They collect information on all kinds of things: browsing details (IP addresses, operating system, etc.), search queries, wishlists, reviews and previous order history, and other datasets.
They do this to inform a lot of their marketing strategies and determine how to best serve their customers in other ways.
Some of the things they use customer data for include:
A former Amazon employee once said that Amazon “has the ability to track both what people are buying as well as what they search for and can’t find.”
This is part of what gives them the edge over competitors in a lot of ways.
But you can also use customer and competitive data to help improve your offerings in the same way that Amazon does.
They were also able to use dynamic product ads to retarget shoppers who had visited their site, improving their reach by simply using basic data you can easily gather from Google Analytics.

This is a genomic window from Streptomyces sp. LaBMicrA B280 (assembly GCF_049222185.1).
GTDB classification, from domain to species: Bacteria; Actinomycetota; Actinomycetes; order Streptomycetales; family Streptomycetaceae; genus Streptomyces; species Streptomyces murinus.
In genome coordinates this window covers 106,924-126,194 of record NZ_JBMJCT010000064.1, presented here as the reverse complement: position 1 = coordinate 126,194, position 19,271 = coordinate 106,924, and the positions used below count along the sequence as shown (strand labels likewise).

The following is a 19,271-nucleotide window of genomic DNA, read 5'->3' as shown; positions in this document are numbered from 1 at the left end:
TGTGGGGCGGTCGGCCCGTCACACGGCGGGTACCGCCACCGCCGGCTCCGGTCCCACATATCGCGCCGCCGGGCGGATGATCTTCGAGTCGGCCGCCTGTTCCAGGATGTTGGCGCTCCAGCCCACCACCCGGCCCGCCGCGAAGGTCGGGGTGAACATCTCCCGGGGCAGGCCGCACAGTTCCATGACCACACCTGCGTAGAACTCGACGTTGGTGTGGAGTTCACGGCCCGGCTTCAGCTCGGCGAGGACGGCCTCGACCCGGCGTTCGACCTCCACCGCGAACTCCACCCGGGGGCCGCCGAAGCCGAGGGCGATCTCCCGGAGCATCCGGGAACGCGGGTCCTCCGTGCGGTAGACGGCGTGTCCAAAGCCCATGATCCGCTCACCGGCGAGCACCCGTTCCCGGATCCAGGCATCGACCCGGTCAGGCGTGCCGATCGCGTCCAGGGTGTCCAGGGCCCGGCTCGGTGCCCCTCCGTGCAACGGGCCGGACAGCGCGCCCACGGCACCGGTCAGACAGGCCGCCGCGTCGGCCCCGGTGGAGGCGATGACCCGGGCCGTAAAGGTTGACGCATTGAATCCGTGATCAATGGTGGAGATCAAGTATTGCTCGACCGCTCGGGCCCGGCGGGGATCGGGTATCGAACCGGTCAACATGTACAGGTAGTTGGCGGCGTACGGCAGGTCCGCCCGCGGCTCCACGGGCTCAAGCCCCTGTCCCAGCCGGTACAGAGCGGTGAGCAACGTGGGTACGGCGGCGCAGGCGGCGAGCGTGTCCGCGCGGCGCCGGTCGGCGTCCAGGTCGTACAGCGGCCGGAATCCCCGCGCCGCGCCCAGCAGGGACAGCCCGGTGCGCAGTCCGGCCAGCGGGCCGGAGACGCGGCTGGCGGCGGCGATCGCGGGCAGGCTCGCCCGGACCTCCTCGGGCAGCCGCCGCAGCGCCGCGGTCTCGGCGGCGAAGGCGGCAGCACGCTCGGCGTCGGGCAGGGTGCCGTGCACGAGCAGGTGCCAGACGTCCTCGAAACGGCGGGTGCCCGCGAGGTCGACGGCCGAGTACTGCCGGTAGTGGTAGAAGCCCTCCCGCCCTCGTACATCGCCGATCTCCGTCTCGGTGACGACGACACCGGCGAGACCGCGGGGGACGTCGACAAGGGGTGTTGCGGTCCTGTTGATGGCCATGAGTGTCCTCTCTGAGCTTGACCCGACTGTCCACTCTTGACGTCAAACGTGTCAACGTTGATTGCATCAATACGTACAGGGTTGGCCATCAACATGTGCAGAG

According to research cited by McKinsey, companies that use customer data to inform their practices see 85% more sales and 25% more gross margins than those that ignore their data.
You can use the behavioral data you already have in your database (customer profiles and shopping history, etc.) to improve key areas of customer acquisition and retention.
Just because you can’t shell out hundreds of thousands of dollars to acquire data like Amazon does, it doesn’t mean you can’t use the same strategies they use to propel your business forward.
It’s a matter of using the resources you do have to improve your offerings.
Convenience is something Amazon offers in abundance.
They do this by offering subscription services like Subscribe and Save, which offers customers the chance to receive specific products automatically every month.
An Amazon Prime membership also comes with some convenience perks like free two-day shipping and unlimited streaming and use of Amazon’s other services.
They now also offer Amazon Payments, which gives customers the additional convenience of being able to purchase items from other retailers using an Amazon account. (Amazon also tracks these purchases to fuel their data even further, of course.)